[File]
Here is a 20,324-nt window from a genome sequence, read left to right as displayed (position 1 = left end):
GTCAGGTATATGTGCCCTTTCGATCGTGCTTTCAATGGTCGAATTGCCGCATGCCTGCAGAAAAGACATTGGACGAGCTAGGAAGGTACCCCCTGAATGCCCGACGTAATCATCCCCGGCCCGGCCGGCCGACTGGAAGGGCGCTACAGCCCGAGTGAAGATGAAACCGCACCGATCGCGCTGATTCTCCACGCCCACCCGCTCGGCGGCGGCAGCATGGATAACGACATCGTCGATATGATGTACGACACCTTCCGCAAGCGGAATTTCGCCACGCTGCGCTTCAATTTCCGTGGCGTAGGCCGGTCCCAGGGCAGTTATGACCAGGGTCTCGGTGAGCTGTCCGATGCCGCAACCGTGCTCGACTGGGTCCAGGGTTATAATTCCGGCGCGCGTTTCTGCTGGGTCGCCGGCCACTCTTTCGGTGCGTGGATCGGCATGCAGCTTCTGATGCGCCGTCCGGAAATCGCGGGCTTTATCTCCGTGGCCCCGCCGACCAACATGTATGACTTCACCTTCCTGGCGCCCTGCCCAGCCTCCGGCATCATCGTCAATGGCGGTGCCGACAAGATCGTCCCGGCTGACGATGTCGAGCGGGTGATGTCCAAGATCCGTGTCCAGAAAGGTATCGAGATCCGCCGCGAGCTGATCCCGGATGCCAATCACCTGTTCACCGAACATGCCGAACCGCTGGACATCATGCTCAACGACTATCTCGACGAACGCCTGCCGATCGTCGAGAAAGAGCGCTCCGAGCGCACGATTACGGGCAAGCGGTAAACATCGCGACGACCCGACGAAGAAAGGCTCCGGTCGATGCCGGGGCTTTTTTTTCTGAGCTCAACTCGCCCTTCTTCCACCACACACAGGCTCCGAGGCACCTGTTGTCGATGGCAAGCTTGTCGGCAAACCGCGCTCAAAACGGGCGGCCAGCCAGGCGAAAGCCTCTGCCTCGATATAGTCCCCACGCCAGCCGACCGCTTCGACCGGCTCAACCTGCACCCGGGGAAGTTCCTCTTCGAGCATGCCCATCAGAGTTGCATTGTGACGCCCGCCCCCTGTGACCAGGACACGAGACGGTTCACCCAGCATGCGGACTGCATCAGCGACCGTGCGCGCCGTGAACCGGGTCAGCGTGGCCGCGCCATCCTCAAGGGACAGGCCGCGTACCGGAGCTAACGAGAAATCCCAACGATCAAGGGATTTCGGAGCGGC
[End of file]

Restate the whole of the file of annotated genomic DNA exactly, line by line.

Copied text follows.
Here is a 20,324-nt window from a genome sequence, read left to right as displayed (position 1 = left end):
GTCAGGTATATGTGCCCTTTCGATCGTGCTTTCAATGGTCGAATTGCCGCATGCCTGCAGAAAAGACATTGGACGAGCTAGGAAGGTACCCCCTGAATGCCCGACGTAATCATCCCCGGCCCGGCCGGCCGACTGGAAGGGCGCTACAGCCCGAGTGAAGATGAAACCGCACCGATCGCGCTGATTCTCCACGCCCACCCGCTCGGCGGCGGCAGCATGGATAACGACATCGTCGATATGATGTACGACACCTTCCGCAAGCGGAATTTCGCCACGCTGCGCTTCAATTTCCGTGGCGTAGGCCGGTCCCAGGGCAGTTATGACCAGGGTCTCGGTGAGCTGTCCGATGCCGCAACCGTGCTCGACTGGGTCCAGGGTTATAATTCCGGCGCGCGTTTCTGCTGGGTCGCCGGCCACTCTTTCGGTGCGTGGATCGGCATGCAGCTTCTGATGCGCCGTCCGGAAATCGCGGGCTTTATCTCCGTGGCCCCGCCGACCAACATGTATGACTTCACCTTCCTGGCGCCCTGCCCAGCCTCCGGCATCATCGTCAATGGCGGTGCCGACAAGATCGTCCCGGCTGACGATGTCGAGCGGGTGATGTCCAAGATCCGTGTCCAGAAAGGTATCGAGATCCGCCGCGAGCTGATCCCGGATGCCAATCACCTGTTCACCGAACATGCCGAACCGCTGGACATCATGCTCAACGACTATCTCGACGAACGCCTGCCGATCGTCGAGAAAGAGCGCTCCGAGCGCACGATTACGGGCAAGCGGTAAACATCGCGACGACCCGACGAAGAAAGGCTCCGGTCGATGCCGGGGCTTTTTTTTCTGAGCTCAACTCGCCCTTCTTCCACCACACACAGGCTCCGAGGCACCTGTTGTCGATGGCAAGCTTGTCGGCAAACCGCGCTCAAAACGGGCGGCCAGCCAGGCGAAAGCCTCTGCCTCGATATAGTCCCCACGCCAGCCGACCGCTTCGACCGGCTCAACCTGCACCCGGGGAAGTTCCTCTTCGAGCATGCCCATCAGAGTTGCATTGTGACGCCCGCCCCCTGTGACCAGGACACGAGACGGTTCACCCAGCATGCGGACTGCATCAGCGACCGTGCGCGCCGTGAACCGGGTCAGCGTGGCCGCGCCATCCTCAAGGGACAGGCCGCGTACCGGAGCTAACGAGAAATCCCAACGATCAAGGGATTTCGGAGCGGC